Neuropil

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neuropil

[′nu̇r·ō‚pil]
(neuroscience)
Nervous tissue consisting of a fibrous network of nonmyelinated nerve fibers; gray matter with few nerve cell bodies; usually a region of synapses between axons and dendrites.
McGraw-Hill Dictionary of Scientific & Technical Terms, 6E, Copyright © 2003 by The McGraw-Hill Companies, Inc.
The following article is from The Great Soviet Encyclopedia (1979). It might be outdated or ideologically biased.

Neuropil

 

(1) An obsolete term designating a fibrous nerve tissue structure that is found predominantly in invertebrates. The supposedly interconnected nerve fibers form a continuous cytoplasmic network that resembles a syncytium. This use of the term “neuropil” does not accurately reflect the microstructure of the nervous system. (See.)

(2) The fibrous nerve tissue structure in which synaptic contacts between neuronal outgrowths are concentrated.

The Great Soviet Encyclopedia, 3rd Edition (1970-1979). © 2010 The Gale Group, Inc. All rights reserved.
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In addition, only a small number of DA-ir nerve fibers were detected throughout the neuropils in the ventral horn of the pleuropedal ganglion (Fig.
While the immunoreactive 5-HT and FMRF-amide neurons were observed in all three ganglia, the immunoreactive nerve fibers containing 5-HT were found concentrated in the neuropils of the ganglia, as well as in musculature of the head, buccal, and foot regions, whereas FMRF-amide fibers were only found in the neuropils and around the hemolymph sacs.
To explore further histological structure of the central neuropil region, we utilized transmission electron microscopic analyses of the cell body regions.
Abbreviations: AGB, antennular grooming behavior; ASW, artificial seawater; DW, distilled water; LAN, lateral antennular neuropil; L-glu, L-glutamate; OL, olfactory lobe; SE, squid extract.
All projections from the precerebral ganglia and some nerves from the head-part converge into these neuropils. We name these distinct regions the first to fourth neuropil compartments of the anterior lobe (np1-4).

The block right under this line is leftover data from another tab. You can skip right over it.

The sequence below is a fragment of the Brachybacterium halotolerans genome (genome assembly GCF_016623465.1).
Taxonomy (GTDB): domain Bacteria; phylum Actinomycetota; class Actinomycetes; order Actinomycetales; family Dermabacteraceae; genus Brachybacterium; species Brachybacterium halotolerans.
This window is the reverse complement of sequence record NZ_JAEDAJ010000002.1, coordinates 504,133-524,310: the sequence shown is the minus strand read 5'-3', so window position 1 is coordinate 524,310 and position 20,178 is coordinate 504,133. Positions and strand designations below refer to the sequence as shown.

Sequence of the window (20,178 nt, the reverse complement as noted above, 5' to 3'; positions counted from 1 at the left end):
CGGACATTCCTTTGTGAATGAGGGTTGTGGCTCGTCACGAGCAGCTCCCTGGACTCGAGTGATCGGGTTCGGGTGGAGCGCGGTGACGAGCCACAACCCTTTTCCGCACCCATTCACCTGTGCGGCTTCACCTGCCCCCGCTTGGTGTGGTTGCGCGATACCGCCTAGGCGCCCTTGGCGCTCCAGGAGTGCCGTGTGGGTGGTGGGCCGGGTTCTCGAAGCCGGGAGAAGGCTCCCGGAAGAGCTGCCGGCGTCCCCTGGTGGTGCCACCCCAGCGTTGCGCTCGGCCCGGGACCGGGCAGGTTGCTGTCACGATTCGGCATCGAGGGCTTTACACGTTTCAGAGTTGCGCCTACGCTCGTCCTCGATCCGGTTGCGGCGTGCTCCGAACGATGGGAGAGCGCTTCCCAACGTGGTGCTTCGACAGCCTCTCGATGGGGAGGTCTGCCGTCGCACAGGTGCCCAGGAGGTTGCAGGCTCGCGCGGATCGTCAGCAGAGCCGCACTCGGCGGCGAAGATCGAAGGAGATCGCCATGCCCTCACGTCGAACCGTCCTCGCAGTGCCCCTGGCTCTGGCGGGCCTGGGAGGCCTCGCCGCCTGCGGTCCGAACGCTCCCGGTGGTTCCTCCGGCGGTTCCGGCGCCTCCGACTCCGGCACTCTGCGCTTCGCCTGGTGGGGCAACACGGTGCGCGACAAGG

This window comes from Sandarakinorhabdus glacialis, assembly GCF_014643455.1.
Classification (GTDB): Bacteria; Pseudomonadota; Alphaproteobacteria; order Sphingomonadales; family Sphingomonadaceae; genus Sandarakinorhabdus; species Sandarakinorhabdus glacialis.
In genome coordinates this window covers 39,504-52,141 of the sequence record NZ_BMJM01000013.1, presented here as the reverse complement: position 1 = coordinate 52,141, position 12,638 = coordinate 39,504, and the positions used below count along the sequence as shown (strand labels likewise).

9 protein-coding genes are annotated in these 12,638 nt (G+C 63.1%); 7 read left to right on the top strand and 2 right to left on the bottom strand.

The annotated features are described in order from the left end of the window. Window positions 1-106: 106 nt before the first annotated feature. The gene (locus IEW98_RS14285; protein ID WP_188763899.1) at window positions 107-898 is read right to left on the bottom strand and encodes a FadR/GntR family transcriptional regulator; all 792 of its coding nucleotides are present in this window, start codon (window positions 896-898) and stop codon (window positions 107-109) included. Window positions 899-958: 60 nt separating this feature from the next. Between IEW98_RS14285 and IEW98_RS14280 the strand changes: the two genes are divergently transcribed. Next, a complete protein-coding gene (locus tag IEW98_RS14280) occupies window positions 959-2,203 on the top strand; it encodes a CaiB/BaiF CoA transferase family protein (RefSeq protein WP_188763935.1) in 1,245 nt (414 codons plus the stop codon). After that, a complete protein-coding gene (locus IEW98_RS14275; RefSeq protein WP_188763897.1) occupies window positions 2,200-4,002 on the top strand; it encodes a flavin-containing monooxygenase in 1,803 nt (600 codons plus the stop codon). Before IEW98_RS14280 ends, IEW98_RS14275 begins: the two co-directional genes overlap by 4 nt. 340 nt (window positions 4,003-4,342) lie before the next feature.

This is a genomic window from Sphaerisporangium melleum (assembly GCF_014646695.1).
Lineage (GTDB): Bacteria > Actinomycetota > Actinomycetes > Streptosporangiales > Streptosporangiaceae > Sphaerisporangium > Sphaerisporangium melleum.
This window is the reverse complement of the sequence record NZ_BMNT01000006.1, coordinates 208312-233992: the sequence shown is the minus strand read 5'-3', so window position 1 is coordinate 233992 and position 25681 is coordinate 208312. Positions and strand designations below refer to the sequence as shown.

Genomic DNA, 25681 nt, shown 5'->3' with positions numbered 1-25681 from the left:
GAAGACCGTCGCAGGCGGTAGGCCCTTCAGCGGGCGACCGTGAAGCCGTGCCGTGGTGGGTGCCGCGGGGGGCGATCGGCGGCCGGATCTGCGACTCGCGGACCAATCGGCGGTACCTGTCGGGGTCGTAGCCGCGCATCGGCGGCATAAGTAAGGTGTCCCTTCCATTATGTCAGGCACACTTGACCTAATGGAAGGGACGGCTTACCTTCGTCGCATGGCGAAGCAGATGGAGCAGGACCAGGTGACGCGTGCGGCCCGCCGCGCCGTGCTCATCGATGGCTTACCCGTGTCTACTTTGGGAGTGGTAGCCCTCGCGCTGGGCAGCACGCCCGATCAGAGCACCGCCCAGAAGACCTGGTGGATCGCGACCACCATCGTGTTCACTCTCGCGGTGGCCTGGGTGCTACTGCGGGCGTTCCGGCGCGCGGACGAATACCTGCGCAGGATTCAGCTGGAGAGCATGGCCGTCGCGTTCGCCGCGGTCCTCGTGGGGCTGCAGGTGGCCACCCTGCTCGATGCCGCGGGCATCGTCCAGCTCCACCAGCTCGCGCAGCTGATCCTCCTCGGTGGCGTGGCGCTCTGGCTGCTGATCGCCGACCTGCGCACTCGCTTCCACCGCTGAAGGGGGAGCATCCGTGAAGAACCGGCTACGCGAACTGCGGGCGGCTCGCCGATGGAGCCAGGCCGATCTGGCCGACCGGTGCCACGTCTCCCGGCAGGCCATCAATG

In contrast, no cellular elements displaying GLU-L immunoreactivity could be found during embryogenesis, apart from a few sensory elements localized in the tail and a strong but partly undifferentiated immunoreactivity in the ganglion neuropils. An especially intriguing observation is the sudden appearance of numerous GLUergic sensory cells by the time of hatching (P1 juvenile stage) at certain rostral and caudal regions of the periphery, such as the lips, tentacle, lateral foot, and tail.
This region of glomerular neuropil has proved to be enigmatic in both its functional significance and its capricious appearance across taxa (Sandeman and Sandeman, 1994; Sandeman et al., 1995; Sullivan and Beltz, 2004, 2005).
In electron microscopy studies (Morganelli and Sherman, 1987, Homarus; Mirolli et al., 1987, Portunus), synapses that were found extensively in neuropils throughout the CG had terminals with vesicles similar to those associated with inhibitory synapses on crustacean muscle (Atwood, 1976).
There is evidence that mechanoreceptor neurons and chemoreceptor neurons from bimodal sensilla on the antennules project to the same central neuropils (Schmidt et al., 1992; Schmidt and Ache, 1996a), but it is not known if their maps are overlapping as in some insects (Newland et al., 2000), or what is the spatial relationship between projections from mechanoreceptor neurons and chemoreceptor neurons from the same sensillum.
We find that the central nervous system is made up of about 2000 neurons and that it contains regionalized neuropils, many of which are linked to peripheral sense organs.
In decapods, as in insects, this pathway is composed of two elements: bilateral glomerular neuropils of the deutocerebrum, where olfactory afferents transmit information onto local interneurons and projection neurons (antennal lobes in insects; olfactory lobes in decapods); and bilateral second-order neuropils of the protocerebrum, to which the projection neurons ascend (mushroom bodies in insects; hemiellipsoid bodies in decapods) (e.g., Boeckh et al., 1984; Blaustein et al., 1988; Mellon et al., 1992).
We suggest that the motor program for AGB resides in these neuropils. Although the tuning of these chemosensory neurons has not been studied in P.